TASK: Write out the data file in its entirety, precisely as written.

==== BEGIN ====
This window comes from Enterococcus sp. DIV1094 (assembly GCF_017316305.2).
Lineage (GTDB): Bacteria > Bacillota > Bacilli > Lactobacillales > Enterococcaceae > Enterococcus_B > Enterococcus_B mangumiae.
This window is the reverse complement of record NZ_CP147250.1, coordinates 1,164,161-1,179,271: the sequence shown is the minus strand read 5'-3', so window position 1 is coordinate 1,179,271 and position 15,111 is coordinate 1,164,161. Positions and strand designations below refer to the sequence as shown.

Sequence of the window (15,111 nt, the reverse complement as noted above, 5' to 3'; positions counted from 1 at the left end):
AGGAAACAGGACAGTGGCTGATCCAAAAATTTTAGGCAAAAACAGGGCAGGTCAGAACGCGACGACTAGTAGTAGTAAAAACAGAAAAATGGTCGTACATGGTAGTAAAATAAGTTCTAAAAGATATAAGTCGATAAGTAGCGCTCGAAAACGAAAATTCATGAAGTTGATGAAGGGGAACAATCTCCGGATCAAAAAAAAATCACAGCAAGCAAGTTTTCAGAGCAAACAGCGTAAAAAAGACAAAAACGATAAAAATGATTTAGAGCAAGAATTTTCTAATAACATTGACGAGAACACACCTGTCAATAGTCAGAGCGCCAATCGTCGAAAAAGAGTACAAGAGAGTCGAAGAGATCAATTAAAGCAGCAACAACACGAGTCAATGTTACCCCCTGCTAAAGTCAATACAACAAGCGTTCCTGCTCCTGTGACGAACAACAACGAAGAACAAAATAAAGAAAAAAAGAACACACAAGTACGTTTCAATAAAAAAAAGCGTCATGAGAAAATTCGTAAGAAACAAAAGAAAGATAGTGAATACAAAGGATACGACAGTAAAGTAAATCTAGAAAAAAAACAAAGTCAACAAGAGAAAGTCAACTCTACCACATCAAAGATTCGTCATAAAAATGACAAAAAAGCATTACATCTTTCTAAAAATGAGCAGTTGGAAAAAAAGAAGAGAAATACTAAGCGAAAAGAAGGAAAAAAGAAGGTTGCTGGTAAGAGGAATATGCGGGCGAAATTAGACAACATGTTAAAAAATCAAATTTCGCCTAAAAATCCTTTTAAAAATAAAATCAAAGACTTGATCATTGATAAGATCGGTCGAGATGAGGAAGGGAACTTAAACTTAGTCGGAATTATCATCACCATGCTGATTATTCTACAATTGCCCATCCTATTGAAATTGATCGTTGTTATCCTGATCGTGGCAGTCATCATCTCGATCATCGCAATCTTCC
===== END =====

This window comes from Enterococcus sp. DIV1094 (assembly GCF_017316305.2).
Lineage (GTDB): Bacteria > Bacillota > Bacilli > Lactobacillales > Enterococcaceae > Enterococcus_B > Enterococcus_B mangumiae.
This window is the reverse complement of record NZ_CP147250.1, coordinates 1,164,161-1,179,271: the sequence shown is the minus strand read 5'-3', so window position 1 is coordinate 1,179,271 and position 15,111 is coordinate 1,164,161. Positions and strand designations below refer to the sequence as shown.

Sequence of the window (15,111 nt, the reverse complement as noted above, 5' to 3'; positions counted from 1 at the left end):
AGGAAACAGGACAGTGGCTGATCCAAAAATTTTAGGCAAAAACAGGGCAGGTCAGAACGCGACGACTAGTAGTAGTAAAAACAGAAAAATGGTCGTACATGGTAGTAAAATAAGTTCTAAAAGATATAAGTCGATAAGTAGCGCTCGAAAACGAAAATTCATGAAGTTGATGAAGGGGAACAATCTCCGGATCAAAAAAAAATCACAGCAAGCAAGTTTTCAGAGCAAACAGCGTAAAAAAGACAAAAACGATAAAAATGATTTAGAGCAAGAATTTTCTAATAACATTGACGAGAACACACCTGTCAATAGTCAGAGCGCCAATCGTCGAAAAAGAGTACAAGAGAGTCGAAGAGATCAATTAAAGCAGCAACAACACGAGTCAATGTTACCCCCTGCTAAAGTCAATACAACAAGCGTTCCTGCTCCTGTGACGAACAACAACGAAGAACAAAATAAAGAAAAAAAGAACACACAAGTACGTTTCAATAAAAAAAAGCGTCATGAGAAAATTCGTAAGAAACAAAAGAAAGATAGTGAATACAAAGGATACGACAGTAAAGTAAATCTAGAAAAAAAACAAAGTCAACAAGAGAAAGTCAACTCTACCACATCAAAGATTCGTCATAAAAATGACAAAAAAGCATTACATCTTTCTAAAAATGAGCAGTTGGAAAAAAAGAAGAGAAATACTAAGCGAAAAGAAGGAAAAAAGAAGGTTGCTGGTAAGAGGAATATGCGGGCGAAATTAGACAACATGTTAAAAAATCAAATTTCGCCTAAAAATCCTTTTAAAAATAAAATCAAAGACTTGATCATTGATAAGATCGGTCGAGATGAGGAAGGGAACTTAAACTTAGTCGGAATTATCATCACCATGCTGATTATTCTACAATTGCCCATCCTATTGAAATTGATCGTTGTTATCCTGATCGTGGCAGTCATCATCTCGATCATCGCAATCTTCC